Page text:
The Magic Formula was defined in the excellent book by Joel Greenblatt called “The little book that still beats the market.” It lets you find good quality companies that are trading at an attractive price.
It does this by looking for companies with a high earnings yield (companies are undervalued) and a high return on invested capital (ROIC) (quality companies).
The formula then ranks the universe of companies on ROIC (where 1 is the company with the highest ROC), and by earnings yield (where 1 is the company with the highest earnings yield), and then sum the two ranks to give a combined score.
Companies with the lowest combined rank are recommended for purchase, usually the top 30 companies.
In the screener the Magic Formula value is called MF Rank.
How the ratios are calculated
Return on invested capital (ROIC) = EBIT/(net working capital + net fixed assets).
Earnings yield = EBIT / Enterprise value.
How to use the ratio
Available as a screening ratio: Yes
Available as an output column ratio: Yes (Look for it under the Valuation heading)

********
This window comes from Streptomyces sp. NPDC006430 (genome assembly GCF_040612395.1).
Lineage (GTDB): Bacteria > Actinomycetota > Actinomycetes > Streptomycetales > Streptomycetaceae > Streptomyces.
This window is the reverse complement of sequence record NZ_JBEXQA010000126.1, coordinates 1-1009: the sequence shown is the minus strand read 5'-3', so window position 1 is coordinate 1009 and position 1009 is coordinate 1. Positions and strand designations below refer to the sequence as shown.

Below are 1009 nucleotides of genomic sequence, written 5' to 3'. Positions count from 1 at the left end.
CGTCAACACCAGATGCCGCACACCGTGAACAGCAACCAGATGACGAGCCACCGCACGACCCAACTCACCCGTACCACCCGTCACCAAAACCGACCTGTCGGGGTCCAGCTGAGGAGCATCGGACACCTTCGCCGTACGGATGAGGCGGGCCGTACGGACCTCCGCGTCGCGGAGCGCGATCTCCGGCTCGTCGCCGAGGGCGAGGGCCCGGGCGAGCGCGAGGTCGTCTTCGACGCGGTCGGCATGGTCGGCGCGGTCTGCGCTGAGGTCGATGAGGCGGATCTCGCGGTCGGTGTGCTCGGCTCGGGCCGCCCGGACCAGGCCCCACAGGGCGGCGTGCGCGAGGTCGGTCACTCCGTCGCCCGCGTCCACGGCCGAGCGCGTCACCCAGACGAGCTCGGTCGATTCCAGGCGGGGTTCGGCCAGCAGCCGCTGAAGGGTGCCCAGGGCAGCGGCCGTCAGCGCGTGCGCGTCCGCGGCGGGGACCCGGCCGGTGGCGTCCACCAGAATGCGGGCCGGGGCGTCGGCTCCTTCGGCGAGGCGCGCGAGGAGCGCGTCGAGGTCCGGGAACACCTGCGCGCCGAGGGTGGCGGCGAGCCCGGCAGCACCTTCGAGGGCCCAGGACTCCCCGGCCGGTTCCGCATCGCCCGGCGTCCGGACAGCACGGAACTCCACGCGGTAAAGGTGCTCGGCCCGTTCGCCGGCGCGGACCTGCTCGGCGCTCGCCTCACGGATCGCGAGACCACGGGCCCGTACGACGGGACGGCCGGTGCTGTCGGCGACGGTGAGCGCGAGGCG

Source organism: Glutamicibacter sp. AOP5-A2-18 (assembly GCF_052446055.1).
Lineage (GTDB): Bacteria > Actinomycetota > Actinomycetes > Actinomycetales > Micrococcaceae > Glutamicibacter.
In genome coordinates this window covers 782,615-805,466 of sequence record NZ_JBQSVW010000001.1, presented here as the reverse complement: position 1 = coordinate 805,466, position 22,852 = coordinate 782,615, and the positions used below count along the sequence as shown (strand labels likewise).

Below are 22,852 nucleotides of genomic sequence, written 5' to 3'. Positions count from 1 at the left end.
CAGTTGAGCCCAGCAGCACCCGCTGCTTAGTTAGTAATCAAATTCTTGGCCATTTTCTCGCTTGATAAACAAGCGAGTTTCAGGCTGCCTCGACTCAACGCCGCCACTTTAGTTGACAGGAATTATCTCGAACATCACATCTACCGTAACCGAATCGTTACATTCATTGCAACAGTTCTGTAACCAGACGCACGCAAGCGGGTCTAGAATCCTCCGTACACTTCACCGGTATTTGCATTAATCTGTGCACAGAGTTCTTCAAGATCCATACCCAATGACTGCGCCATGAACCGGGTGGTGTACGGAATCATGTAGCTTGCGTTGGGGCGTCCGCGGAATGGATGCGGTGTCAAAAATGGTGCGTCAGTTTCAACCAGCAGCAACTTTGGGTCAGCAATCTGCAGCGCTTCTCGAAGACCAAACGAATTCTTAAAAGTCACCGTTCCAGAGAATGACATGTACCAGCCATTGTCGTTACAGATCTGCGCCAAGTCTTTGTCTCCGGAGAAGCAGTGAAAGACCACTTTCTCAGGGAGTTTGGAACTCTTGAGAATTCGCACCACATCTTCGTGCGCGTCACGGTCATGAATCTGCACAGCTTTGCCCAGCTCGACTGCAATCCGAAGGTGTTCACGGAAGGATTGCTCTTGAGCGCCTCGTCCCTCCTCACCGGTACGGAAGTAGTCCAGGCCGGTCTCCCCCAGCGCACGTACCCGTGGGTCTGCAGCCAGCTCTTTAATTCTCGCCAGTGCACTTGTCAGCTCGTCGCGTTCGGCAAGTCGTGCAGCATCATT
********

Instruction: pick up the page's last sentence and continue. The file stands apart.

How to select the best Magic Formula companies
To find companies with the best Magic Formula ranking set the slider from 0% to 10%.
All ratios are calculated on a trailing 12 months (TTM) basis.
This means the last twelve months (not the company’s financial year) is compared to the same period in the past.
We do this to make sure that the screener data includes the latest, most up to date, financial results of the company.
Magic Formula back test
You can read more about the Magic Formula here: Magic Formula back test
Magic Formula alternative?
Here is an article that will interest you: A better alternative to the Magic Formula?
Neither Mr Greenblatt nor the website (magicformulainvesting.com) has endorsed this website or has had anything to do with it. We make our own calculations and we use our own database.